Do I need to water the Vetiver once planted?
Vetiver needs watering until it is established, usually two/three weeks. If water is scarce, vetiver can be dipped into a bucket of water until saturated, prior to planting, This will reduce the need for any further watering as it is drought tolerant.
How do I maintain Vetiver?
Once planted Vetiver needs little maintenance. Cut it back in spring if the plant is accessible.
Can I take cuttings from Vetiver?
Once established, vetiver plants can be separated onto slips (individual stolon’s) with some root attached and then replanted.
The Vetiver System
The Vetiver System (VS) is a system of soil and water conservation whose main component is the use of the vetiver plant in hedgerows. It is promoted by the Vetiver Network International (TVNI), an international non-governmental organization.
The Vetiver System is used in more than 100 countries for soil and water conservation, infrastructure stabilization, pollution control, waste water treatment, mitigation and rehabilitation, sediment control, prevention of storm damage, and many other environmental protection applications (through bioengineering and phytoremediation).
The vetiver plant, Chrysopogon zizanioides, is the main component to all Vetiver System bioengineering and conservation applications. It can be used in the tropics and semi-tropics, and areas that have a Mediterranean climate where there are hot summers, and winters are temperate.
When Vetiver is planted as a hedgerow across a slope, it forms a very dense vegetative barrier that slows down and spreads rainfall runoff. Combined with a deep and strong root system, a wide range of pH tolerance from about pH 3 to pH 11, a high tolerance to most heavy metals, an ability to remove from soil and water large quantities of excess nitrates, phosphates and farm chemicals, the vetiver plant can be used for soil and water conservation, engineered construction site stabilization, pollution control (constructed wetlands), and other uses where soil and water come together.
The variety of Vetiver that is promoted for VS applications originates in south India, is non-fertile, non-invasive, and has to be propagated by clump subdivision. Its massive, finely structured root system can grow very fast – in some applications, rooting depth can reach 2 meters in the first year. This deep root system makes the vetiver plant very drought-tolerant and difficult to dislodge by strong current. It also has stiff and erect stems, which can stand up to relatively deep water flow. New shoots will develop from the underground crown, making Vetiver resistant to fire, frosts, traffic and heavy grazing pressure. Vetiver grass is not affected to any significant extent by pests and diseases, nor does it act as a host for pests or diseases that might attack crop or garden plants.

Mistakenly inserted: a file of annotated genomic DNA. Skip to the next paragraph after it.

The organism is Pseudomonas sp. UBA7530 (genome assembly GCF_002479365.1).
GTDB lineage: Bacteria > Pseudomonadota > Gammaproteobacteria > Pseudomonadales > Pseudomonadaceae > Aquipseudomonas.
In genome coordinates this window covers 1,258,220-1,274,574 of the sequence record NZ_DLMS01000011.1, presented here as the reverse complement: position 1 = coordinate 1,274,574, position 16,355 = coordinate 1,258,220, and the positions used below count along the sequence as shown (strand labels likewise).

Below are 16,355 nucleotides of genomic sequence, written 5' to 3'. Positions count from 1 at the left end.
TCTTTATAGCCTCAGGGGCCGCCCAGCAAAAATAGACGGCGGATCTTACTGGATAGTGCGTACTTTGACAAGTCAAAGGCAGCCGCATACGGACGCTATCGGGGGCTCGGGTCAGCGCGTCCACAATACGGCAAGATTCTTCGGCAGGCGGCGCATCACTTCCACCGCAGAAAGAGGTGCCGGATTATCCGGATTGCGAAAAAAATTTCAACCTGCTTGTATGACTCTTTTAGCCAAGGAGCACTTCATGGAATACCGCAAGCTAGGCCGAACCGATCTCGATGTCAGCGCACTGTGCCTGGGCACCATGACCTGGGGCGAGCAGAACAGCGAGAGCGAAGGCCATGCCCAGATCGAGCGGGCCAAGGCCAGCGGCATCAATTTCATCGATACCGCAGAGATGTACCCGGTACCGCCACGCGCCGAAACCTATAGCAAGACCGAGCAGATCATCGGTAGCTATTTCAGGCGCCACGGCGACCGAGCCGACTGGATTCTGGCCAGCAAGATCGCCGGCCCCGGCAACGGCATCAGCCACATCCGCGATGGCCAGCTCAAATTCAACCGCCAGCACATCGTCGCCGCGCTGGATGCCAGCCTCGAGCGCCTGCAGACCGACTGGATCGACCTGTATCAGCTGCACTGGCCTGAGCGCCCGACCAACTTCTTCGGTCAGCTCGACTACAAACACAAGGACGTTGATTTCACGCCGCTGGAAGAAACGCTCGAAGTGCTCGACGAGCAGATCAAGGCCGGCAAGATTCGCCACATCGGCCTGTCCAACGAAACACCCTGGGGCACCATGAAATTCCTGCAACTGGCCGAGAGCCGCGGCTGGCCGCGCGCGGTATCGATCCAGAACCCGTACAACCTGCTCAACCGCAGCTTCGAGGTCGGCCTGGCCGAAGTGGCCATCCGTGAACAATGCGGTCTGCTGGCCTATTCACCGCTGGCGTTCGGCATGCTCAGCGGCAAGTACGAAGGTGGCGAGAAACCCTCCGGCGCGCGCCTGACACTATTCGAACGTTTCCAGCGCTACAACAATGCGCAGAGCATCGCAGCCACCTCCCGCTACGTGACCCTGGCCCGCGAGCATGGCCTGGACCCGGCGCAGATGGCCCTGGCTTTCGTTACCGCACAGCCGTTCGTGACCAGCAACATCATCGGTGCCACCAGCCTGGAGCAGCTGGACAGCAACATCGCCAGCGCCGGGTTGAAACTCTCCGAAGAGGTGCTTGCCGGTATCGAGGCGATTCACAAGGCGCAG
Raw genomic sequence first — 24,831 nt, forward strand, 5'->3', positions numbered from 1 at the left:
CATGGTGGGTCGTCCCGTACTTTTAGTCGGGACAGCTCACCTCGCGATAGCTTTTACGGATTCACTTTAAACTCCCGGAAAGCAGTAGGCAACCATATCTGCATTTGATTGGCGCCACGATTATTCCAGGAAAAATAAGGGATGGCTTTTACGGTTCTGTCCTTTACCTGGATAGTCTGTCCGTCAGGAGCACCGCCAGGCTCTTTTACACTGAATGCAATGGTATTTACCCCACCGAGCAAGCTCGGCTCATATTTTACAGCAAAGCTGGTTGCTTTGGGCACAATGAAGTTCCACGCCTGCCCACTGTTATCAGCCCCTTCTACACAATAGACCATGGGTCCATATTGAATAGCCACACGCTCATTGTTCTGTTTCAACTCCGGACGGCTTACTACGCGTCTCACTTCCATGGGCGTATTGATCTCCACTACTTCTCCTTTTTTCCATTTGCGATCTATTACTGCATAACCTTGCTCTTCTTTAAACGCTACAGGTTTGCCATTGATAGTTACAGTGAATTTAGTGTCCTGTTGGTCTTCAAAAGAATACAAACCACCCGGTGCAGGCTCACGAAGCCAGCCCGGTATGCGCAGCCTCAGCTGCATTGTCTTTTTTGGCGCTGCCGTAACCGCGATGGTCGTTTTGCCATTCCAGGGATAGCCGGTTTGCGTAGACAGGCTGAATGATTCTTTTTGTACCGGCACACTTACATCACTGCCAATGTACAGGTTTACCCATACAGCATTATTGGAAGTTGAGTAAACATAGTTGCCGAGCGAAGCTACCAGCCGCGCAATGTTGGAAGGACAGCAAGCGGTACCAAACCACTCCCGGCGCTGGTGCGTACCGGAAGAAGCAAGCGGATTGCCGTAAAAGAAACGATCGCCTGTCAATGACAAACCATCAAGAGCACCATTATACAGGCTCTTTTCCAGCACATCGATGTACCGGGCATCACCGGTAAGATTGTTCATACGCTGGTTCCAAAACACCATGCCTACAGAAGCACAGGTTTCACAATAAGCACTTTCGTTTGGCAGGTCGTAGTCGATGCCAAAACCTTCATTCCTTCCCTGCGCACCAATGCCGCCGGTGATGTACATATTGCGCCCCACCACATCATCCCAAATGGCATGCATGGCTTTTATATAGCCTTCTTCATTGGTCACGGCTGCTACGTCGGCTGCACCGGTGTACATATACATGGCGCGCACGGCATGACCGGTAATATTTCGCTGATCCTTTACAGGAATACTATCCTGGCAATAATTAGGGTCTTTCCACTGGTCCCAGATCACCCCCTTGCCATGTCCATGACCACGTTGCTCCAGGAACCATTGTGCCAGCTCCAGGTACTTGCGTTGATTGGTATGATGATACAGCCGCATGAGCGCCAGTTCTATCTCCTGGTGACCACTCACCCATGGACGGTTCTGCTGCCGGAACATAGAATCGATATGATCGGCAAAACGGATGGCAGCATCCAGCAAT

A good hedge will reduce rainfall runoff by as much as 70% and sediment by as much as 90%. A hedgerow will stay where it is planted and the sediment that is spread out behind the hedgerow gradually accumulates to form a long-lasting terrace. It is a low-cost, labor-intensive technology claimed to have a very high benefit/cost ratio. When used for civil works protection, its cost is claimed to be about 1/20 of traditional engineered systems and designs.
The variety of Vetiver used in the Vetiver System does not have stolons or rhizomes, does not produce fertile seed, and stays where it was planted. In some countries Vetiver has even been used to define property lines. Hedgerows will not invade other areas of the property.
The Vetiver System is a developing technology. As a soil conservation technique and, more recently, a bioengineering tool, the effective application of the Vetiver System in large-scale projects that involve significant engineering design and construction requires an understanding of biology, soil science, hydraulics, hydrology, and geotechnical principles.
The Vetiver Network International (TVNI) is an international NGO, with members in over 100 countries promoting the Vetiver System (VS)for a sustainable environment particularly in relation to land and water. Its active members include people working in government, research institutions, international development agencies, NGOs and the private sector and farming communities.